The Missing Ethic

It has been all but ignored by press and pundits.

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Rabbi Avi Shafran ,

Avi Shafran.jpg
Avi Shafran.jpg
Arutz 7
A reader asks why I haven't seen fit to address ethical concerns raised by news reports about a kosher slaughterhouse-meatpacking concern in Postville, Iowa, that was the subject of an Immigration and Customs Enforcement raid in May, during which hundreds of illegal immigrant workers were arrested.
The company, Agriprocessors, has been in the news before.

He is right to chide me, especially since one ethical concern - perhaps the most important one - has been all but ignored by press and pundits.

The company, Agriprocessors, has been in the news before. In 2005, an animal rights group secretly recorded scenes of unusual post-slaughter procedures that appeared inconsistent with animal welfare and asked the local District Attorney to open an investigation. He declined to do so. Nonetheless, Agriprocessors immediately changed its methods. Subsequently, renowned animal expert Dr. Temple Grandin declared her satisfaction with the changes and the plant received excellent grades in five independent audits.

Then there were other charges over several years by local authorities of violations of environmental and safety laws. Fines were levied and the plant made the necessary changes.

What has seized the public's attention, however, was the recent raid on the facility, said to be the largest such ICE action ever. Some of the illegal immigrants arrested, moreover, subsequently accused their erstwhile employer and supervisors of a host of crimes, including exploitation, abuse and illegal drug production.

Jewish reaction came fast and furious. The Conservative movement urged kosher consumers to consider forgoing meat produced by Agriprocessors; a Reform leader called for investigations of all kosher slaughterhouses; a liberal Orthodox group circulated a boycott petition aimed at the concern; well-known activists like Ruth Messinger, Rabbi Shlomo Riskin and Rabbi Avi Weiss signed it; and Jewish newspapers and blogs buzzed with outrage at Agriprocessors and its owners.

The ethical offense I see here is a different one. It violates something not only rooted in Judaism, but part and parcel of American jurisprudence and respectable journalism, as well. It is called "the presumption of innocence."

I don't know if the violations of regulatory laws on Agriprocessors' record are unusual for plants of its type and size. But whether they are or are not, the firm corrected whatever needed correcting. Which brings us to the recent raid, about which we know three things: 1) illegal aliens presented forged documents to obtain employment at Agriprocessors; 2) some of those workers subsequently leveled complaints against the company; and 3) the company has stated that it had no reason to doubt the workers' documentation and has vehemently denied all the workers' charges.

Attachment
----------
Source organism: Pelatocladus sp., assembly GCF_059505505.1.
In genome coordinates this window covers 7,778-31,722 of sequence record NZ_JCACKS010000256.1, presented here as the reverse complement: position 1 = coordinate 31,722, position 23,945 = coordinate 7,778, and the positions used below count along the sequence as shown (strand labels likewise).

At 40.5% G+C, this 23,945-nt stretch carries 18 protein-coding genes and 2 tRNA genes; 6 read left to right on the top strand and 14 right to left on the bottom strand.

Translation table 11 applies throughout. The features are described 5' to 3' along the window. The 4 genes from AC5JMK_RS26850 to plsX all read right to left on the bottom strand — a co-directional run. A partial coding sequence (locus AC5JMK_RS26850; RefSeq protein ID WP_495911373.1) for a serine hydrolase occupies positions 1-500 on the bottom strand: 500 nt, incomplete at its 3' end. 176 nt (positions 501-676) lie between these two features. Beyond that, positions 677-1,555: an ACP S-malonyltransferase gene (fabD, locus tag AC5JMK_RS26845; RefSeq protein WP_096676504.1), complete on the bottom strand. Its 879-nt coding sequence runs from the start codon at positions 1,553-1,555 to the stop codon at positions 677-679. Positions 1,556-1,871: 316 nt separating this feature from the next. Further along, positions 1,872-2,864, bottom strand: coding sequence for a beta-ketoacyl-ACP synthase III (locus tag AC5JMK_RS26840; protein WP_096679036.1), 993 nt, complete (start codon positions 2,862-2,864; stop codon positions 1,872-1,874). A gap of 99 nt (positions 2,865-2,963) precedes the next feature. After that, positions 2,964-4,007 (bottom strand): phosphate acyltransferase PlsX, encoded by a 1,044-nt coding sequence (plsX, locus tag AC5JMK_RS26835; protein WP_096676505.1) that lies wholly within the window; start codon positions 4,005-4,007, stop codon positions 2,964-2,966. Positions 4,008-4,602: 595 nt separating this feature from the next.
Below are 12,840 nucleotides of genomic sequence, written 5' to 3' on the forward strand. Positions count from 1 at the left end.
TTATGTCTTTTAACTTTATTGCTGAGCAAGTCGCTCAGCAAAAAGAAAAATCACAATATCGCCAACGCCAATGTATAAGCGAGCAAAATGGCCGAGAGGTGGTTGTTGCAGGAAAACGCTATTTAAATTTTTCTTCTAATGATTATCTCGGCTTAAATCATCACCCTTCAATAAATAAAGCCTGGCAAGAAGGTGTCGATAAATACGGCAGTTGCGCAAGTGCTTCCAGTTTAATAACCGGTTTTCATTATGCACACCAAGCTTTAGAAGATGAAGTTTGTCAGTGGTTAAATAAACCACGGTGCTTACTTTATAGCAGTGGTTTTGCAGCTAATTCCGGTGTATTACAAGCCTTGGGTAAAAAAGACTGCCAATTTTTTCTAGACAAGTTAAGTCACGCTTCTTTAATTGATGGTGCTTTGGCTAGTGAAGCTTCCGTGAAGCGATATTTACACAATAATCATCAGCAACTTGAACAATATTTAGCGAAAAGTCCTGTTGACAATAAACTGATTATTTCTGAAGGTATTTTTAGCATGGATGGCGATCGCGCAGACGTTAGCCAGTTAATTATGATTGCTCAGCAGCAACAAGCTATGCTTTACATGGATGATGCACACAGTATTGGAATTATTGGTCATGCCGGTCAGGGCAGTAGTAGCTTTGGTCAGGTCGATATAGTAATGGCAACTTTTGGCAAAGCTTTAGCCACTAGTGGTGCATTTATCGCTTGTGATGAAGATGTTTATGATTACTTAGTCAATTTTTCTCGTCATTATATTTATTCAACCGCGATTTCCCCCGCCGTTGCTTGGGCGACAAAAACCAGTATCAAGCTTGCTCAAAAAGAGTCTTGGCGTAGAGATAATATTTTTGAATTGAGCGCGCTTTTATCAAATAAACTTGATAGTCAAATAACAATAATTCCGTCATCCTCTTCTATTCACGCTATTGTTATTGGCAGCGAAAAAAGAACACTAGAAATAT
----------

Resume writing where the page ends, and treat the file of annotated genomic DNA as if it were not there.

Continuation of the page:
Yet, the petition-circulating Orthodox group has judged Agriprocessors guilty of "knowingly exploiting undocumented workers," and deemed the situation a "desecration of G-d's name." A self-described "leading progressive Zionist movement" has called on Jewish organizations to "avoid serving Agriprocessors products at their kosher functions" and expressed shock at how "a company devoted to selling... kosher meat can be so inhumane to the people working for it." A well-read Jewish blog has demanded that the company "make legal all those people whom they've brought in illegally, since they deliberately sought out illegal workers so that they could be treated with less care." A Conservative cantor sermonized about how wrong it would be to "dismiss the events in Postville." A Reform rabbi demanded to know "what it mean[s] to label something as 'fit and proper' that hurts people, exploits people or was produced cruelly."

Neither I nor Agudath Israel of America has any connection to Agriprocessors. And for all we know, it may yet be shown that the firm indeed knowingly hired illegal aliens. Or that it mistreated them, or that it was a front for a drug operation, a neo-Nazi group or a baby-cannibalizing cult. All under the eyes of the federal inspectors present at the plant at all times.

But unless and until some wrongdoing is actually proven, not merely suspected or charged, no human being - certainly no Jew, bound as we are by the Torah's clear admonition in such matters - has any right to assume guilt, much less voice condemnation or seek to levy punishment.
The righteous indignation has the smell of adolescent excitement.

To be sure, a Jewish business operating in bad faith, violating the law of the land or mistreating its employees deserves tochacha, halachically appropriate criticism. Its actions violate the Torah and carry great potential for chilul HaShem, or "desecration of G-d's name." But, as the Rabbinical Council of America rightly noted in a statement about Agriprocessors, "in the absence of hard facts," no one may "rush to premature judgments... or impute guilt...."

It's not at all clear why so many Jewish groups, clergy, papers and pundits are so energetically railing against Agriprocessors in the wake of the recent government raid. The righteous indignation has the smell of adolescent excitement at the discovery of a new "noble" cause. Whatever the motivation, though, until the facts are actually in, the armchair ethicists would do well to give some thought to the Jewish ethic they somehow managed to miss.

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